Wednesday, November 26, 2014

Entry # 230 - Some Thoughts on the Craft Book: Leaving a Trace: On Keeping a Journal by Alexandra Johnson

Entry # 230 – Leaving a Trace: On Keeping a Journal by Alexandra Johnson.

By Jan Bowman LeavingATraceEntry # 230 – Week Three – Leaving a Trace: On Keeping a Journal by Alexandra Johnson.
Here is a third entry in a series about craft books that I have found useful. And while many wonderful books on the writer’s craft are available, sometimes when writers face a temporary lag in their productivity, when the flame of inspiration flickers a bit, it helps to read practical books on craft. I offer my impressions about these four books in no particular order, other than the order in which I plucked them from my reading desk. I hope to offer just enough information to whet your appetite for more. For the next four weeks, I will present some thoughts on each of four books that I recently reread.
A quick scan of the contents of Leaving a Trace, reveals an inviting organization of three parts that explore: Part 1 – The Successful Journal: Practical Inspiration, Part 2 – Transforming a Life: Patterns, and Part 3 – Meanings, Crossover: Moving a Journal into Creative Work. Johnson’s book inspired me to dig through dozens of my old notebooks to see what kinds of things I had recorded in more than thirty years of writing journal entries about my life and what I have seen and done.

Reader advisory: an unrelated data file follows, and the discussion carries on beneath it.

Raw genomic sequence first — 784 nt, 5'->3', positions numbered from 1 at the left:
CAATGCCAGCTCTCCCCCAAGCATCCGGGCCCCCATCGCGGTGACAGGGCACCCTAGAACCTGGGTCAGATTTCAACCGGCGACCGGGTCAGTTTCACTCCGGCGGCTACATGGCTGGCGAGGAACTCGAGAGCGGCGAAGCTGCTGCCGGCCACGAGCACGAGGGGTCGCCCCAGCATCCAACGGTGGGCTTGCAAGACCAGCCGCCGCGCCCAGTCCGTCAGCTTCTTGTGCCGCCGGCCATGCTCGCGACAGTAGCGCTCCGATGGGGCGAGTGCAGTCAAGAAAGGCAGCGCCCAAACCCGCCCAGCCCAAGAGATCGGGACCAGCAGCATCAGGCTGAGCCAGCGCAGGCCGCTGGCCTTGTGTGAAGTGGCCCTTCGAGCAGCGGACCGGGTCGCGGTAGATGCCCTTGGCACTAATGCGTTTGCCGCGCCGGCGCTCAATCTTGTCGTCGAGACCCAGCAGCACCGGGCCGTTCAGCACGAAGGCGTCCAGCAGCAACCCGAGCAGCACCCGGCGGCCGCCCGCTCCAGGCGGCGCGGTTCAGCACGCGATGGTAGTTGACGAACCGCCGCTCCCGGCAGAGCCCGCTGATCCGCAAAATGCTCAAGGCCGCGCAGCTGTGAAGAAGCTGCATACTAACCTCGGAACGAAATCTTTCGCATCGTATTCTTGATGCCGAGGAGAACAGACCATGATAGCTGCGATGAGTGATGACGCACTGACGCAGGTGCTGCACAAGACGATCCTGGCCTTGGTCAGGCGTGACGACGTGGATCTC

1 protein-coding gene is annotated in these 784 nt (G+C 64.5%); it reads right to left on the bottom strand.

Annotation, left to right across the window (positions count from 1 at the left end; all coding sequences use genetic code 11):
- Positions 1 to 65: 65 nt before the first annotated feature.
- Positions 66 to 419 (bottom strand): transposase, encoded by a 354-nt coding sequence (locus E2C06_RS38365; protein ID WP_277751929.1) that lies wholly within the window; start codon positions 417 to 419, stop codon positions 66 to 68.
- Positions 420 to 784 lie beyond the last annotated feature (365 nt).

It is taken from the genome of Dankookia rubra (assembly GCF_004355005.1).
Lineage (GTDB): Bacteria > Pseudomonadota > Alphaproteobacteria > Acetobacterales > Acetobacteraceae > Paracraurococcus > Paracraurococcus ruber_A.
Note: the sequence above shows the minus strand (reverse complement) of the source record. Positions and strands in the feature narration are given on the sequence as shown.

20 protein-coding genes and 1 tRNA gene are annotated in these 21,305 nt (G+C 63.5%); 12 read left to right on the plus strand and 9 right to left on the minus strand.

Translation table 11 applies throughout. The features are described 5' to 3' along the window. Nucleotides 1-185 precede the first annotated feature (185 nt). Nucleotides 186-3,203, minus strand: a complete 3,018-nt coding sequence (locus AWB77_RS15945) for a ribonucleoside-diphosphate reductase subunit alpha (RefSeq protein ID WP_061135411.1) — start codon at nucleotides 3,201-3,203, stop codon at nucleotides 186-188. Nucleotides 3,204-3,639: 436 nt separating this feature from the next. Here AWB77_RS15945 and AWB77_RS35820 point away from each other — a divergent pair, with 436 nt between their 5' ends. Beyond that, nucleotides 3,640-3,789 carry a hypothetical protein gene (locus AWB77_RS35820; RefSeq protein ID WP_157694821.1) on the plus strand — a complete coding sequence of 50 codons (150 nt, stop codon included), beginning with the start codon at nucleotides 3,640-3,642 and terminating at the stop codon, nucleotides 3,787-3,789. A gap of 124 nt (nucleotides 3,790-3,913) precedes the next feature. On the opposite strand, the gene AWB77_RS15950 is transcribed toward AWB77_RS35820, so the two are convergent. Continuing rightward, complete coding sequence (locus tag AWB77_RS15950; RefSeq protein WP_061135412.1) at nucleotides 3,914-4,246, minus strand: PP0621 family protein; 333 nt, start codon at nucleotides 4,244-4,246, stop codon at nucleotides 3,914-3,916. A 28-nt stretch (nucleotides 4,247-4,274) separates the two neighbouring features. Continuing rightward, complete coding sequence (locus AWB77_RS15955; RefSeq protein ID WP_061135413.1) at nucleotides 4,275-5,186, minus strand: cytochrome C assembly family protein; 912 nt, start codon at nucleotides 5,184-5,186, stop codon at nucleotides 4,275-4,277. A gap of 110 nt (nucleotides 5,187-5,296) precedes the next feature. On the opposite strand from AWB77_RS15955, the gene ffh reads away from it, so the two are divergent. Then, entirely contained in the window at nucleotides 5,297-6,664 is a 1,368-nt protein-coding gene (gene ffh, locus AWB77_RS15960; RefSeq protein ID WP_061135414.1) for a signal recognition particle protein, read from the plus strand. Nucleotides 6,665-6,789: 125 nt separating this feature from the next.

Part One – explores ways to use past journal entries to trigger memories of events and to increase our observational skills of the world around us. Whether writers decide to use single purpose journals dedicated to topics like travel or books read, or whether they combine a range of experiences in daily journals, the journal is rich soil to replenish the imagination when we feel depleted and come up empty in our writing.

Part Two – looks at finding hidden patterns in journal entries that can only be recognized as writers see anew those topics and descriptions recorded over time.

Part Three – moves forward describing methods for using journal information in both fiction and nonfiction. Mining the journal data allows writers to “leave a trace by regaining a past and imagining a future.”

I did not reread the chapters in order. Instead I dipped into some that were particularly relevant to my current projects. And am pleased to say that after a couple of days of reading only two of my old  journals I gleaned three ideas that I will use in three stories that had stalled to a crawl.

 Special Note:  I have turned off the comments section temporarily. Am having hundreds of inappropriate email/comments from websites unrelated to writing.

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